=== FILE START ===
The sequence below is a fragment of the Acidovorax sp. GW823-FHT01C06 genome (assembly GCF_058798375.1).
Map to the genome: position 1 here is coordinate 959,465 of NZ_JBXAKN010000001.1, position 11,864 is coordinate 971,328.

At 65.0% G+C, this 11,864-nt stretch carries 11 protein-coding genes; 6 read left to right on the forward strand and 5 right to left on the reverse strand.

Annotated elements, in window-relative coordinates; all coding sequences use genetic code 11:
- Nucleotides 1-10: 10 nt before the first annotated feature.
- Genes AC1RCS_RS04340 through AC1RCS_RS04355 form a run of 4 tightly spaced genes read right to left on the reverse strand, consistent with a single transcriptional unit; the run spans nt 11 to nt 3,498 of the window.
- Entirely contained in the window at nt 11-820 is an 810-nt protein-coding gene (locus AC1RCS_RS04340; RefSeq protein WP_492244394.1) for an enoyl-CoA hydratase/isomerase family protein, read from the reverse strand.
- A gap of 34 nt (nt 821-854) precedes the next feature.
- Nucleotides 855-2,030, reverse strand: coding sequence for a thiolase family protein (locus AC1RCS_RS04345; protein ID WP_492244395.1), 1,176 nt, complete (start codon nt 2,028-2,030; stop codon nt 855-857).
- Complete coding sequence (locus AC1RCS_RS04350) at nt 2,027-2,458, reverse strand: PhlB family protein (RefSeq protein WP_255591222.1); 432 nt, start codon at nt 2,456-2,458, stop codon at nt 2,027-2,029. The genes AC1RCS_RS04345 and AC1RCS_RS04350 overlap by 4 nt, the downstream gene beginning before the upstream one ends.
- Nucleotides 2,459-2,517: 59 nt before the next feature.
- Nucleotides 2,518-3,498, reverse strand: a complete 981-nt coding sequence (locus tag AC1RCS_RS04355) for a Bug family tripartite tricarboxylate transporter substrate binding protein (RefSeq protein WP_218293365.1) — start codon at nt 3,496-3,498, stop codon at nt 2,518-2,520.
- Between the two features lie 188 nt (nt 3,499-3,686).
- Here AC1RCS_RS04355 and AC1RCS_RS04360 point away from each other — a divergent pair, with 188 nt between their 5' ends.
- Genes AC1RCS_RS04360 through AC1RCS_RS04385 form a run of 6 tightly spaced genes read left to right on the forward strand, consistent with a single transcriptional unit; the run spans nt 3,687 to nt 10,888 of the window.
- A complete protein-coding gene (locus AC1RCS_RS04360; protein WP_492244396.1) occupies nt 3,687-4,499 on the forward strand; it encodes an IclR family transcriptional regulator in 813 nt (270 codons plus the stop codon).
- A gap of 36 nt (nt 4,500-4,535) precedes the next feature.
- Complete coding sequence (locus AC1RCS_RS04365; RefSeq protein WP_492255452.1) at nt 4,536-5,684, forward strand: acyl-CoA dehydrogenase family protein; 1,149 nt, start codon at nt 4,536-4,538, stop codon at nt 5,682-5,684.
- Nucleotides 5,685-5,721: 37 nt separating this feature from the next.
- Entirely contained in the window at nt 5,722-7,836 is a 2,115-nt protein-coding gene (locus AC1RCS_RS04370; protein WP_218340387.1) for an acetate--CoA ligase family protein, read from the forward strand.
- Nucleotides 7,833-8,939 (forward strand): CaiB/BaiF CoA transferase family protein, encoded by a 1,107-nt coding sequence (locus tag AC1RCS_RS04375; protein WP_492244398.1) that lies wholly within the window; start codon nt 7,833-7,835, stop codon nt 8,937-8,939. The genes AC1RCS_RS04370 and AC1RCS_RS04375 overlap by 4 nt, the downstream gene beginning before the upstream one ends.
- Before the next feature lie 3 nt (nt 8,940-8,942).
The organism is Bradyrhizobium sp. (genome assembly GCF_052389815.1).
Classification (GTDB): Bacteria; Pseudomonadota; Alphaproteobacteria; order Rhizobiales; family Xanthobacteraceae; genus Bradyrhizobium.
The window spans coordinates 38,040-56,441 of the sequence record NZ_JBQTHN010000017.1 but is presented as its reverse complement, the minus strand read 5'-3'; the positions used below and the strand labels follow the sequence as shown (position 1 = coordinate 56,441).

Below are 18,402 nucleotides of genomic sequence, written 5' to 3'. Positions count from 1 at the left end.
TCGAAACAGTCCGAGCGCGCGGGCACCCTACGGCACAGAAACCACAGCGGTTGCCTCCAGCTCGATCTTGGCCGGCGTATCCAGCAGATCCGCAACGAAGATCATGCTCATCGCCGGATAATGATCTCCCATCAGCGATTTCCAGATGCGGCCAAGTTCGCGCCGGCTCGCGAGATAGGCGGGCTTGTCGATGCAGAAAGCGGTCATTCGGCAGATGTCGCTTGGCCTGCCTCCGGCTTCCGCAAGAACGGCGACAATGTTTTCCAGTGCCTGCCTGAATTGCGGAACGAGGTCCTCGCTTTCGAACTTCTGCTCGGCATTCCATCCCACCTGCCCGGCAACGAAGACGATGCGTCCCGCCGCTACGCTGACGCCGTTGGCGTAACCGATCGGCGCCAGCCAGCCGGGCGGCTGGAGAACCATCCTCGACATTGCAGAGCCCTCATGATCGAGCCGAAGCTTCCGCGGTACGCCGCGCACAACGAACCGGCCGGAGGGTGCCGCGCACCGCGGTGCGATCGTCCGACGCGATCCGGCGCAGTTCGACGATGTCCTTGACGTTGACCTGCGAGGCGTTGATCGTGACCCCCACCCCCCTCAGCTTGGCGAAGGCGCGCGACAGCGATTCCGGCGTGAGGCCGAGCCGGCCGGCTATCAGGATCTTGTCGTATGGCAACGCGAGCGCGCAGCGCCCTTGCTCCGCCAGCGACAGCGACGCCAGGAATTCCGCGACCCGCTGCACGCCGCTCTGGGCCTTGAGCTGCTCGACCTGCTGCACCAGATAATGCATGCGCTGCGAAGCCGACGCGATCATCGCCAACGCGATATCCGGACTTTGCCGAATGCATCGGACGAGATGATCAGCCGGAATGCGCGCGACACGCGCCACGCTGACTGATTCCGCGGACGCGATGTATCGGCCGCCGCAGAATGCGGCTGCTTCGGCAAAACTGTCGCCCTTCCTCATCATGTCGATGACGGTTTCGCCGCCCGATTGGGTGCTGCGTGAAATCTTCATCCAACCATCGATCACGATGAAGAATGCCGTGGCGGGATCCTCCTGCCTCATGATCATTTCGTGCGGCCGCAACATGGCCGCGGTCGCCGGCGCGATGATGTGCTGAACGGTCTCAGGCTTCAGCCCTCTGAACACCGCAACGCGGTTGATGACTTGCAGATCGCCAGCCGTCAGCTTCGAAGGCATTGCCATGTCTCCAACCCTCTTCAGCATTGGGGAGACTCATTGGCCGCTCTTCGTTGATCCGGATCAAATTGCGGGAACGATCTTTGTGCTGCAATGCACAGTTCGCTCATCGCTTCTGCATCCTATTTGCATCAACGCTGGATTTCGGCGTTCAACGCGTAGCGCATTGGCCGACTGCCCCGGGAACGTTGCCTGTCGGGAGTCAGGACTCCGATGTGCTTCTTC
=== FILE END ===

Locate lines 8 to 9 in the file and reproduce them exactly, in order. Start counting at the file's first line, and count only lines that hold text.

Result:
- A gap of 34 nt (nt 821-854) precedes the next feature.
- Nucleotides 855-2,030, reverse strand: coding sequence for a thiolase family protein (locus AC1RCS_RS04345; protein ID WP_492244395.1), 1,176 nt, complete (start codon nt 2,028-2,030; stop codon nt 855-857).